ComSpark Podcast - Vice President, Enterprise IT - eCommerce Solutions for Cardinal Health - Central Ohio Tech Power Player Honoree
Vice President, Enterprise IT - eCommerce Solutions
Director of Market Strategy - Central Ohio
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The Vice President, Enterprise IT - eCommerce Solutions for Cardinal Health, Shauna Latshaw, discusses mentorship and women in technology.
Hello, and welcome to the comSpark podcast, where you will get to meet today's technology thought leaders. To learn more, visit comSpark.tech.
SG: Here we are today with Shawna Latshaw. She is the Vice President of Enterprise IT and eCommerce at Cardinal Health. What a great title. What do you do?
SL: Well, you know, I have a heck of a lot of fun. Um, so my responsibilities at Cardinal are essentially to run our websites for a B2B presence, so key one, 40 billion a year flows through or order express platform. And then I also run our EDI, or electronic data interchange platforms for our entire company as well. So, when you think of the $100 billion dollars at Cardinal Health, they flow through those platforms from an ordering perspective. So, it is a wild ride, and every evening can be quite exciting.
SG: Just a little bit of responsibility there when there's, there's people that have a responsibility, and then when you talked billions. Yes, that is a, that's a new word.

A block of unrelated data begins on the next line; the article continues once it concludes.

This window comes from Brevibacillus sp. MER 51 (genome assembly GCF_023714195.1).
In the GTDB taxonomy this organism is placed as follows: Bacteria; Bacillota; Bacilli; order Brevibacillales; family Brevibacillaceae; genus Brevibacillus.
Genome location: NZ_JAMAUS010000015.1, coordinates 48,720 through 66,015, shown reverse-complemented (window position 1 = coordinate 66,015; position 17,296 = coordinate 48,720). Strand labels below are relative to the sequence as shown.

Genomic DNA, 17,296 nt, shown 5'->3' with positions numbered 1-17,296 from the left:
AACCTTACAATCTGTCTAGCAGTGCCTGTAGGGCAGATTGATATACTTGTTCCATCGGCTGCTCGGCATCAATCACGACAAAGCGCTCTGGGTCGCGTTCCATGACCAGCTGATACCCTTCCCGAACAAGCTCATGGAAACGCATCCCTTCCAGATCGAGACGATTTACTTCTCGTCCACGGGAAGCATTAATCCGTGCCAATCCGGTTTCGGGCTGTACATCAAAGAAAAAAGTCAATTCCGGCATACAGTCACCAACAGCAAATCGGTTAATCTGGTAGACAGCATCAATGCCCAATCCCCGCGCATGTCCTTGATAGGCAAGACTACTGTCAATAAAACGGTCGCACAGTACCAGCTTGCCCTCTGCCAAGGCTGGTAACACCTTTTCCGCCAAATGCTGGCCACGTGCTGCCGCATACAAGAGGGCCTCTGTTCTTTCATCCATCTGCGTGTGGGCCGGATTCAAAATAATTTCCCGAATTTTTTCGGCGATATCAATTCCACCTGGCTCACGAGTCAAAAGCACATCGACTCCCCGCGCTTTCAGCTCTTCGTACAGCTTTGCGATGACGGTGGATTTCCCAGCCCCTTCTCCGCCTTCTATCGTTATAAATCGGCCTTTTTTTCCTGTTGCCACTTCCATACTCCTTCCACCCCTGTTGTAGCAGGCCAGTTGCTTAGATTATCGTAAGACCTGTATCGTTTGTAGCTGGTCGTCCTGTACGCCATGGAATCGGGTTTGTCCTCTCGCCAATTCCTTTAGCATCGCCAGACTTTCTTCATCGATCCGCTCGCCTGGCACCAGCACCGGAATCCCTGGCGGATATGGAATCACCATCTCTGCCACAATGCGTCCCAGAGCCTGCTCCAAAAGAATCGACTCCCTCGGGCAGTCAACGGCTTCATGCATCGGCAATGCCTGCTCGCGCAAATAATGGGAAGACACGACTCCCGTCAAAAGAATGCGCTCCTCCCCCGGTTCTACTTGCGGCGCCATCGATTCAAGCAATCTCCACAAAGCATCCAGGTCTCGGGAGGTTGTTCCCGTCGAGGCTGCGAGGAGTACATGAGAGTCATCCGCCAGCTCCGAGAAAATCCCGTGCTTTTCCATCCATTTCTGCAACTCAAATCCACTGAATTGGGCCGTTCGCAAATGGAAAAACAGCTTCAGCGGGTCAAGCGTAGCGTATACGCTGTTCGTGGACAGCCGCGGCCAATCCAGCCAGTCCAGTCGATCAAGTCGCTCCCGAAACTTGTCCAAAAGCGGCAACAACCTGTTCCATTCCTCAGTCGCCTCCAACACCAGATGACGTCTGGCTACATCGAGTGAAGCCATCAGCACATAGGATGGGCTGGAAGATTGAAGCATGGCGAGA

SL: It is, it is. It's not the millions. It is the billions. And so it's a fantastic place to be. And I will tell you, um, been the greatest experience of my career.
SG: Now, you've been at Cardinal now for 12 years.
SG: When you started your career, did you have a mentor? Do you have one now?
SL: Oh my gosh, yes. Mentors are the single most important way you navigate. Um, started my career way back in the old days, uh, at Anderson consulting, now Accenture; worked at JP Morgan Chase – was previously bank One, then became JP Morgan Chase – worked there for a while. And then obviously, uh, Cardinal Health. And I will tell you that mentors are the only reason you survive. They coach you not only in your, really, your day-to-day behaviors, but they also put a mirror up to you-
SG: Yes, the good ones do.
SL: And remind you to be vulnerable and remind you that leadership is about inviting people into that circle, versus being hierarchical in nature. So it's a, it's a, it's a great tool. And I mentor today, it's probably the most fulfilling part of my job. Um, I feel like as a female leader on top of it, I owe it to women that aspire to be in technology and engineering roles to give back. But those mentors are the single most – and I have many, many mentors. You have to have many, because each one gives you a different lens on what you should be, could be or should be aspiring to be. And the best ones challenge you to be more than what you think.
SG: And realistically, you need more than one viewpoint. You need several viewpoints in order to fine tune your direction.
SG: You work in an organization that has been exceptionally helpful in the community for the advancement of women in technologies. Can you give us a little bit on that?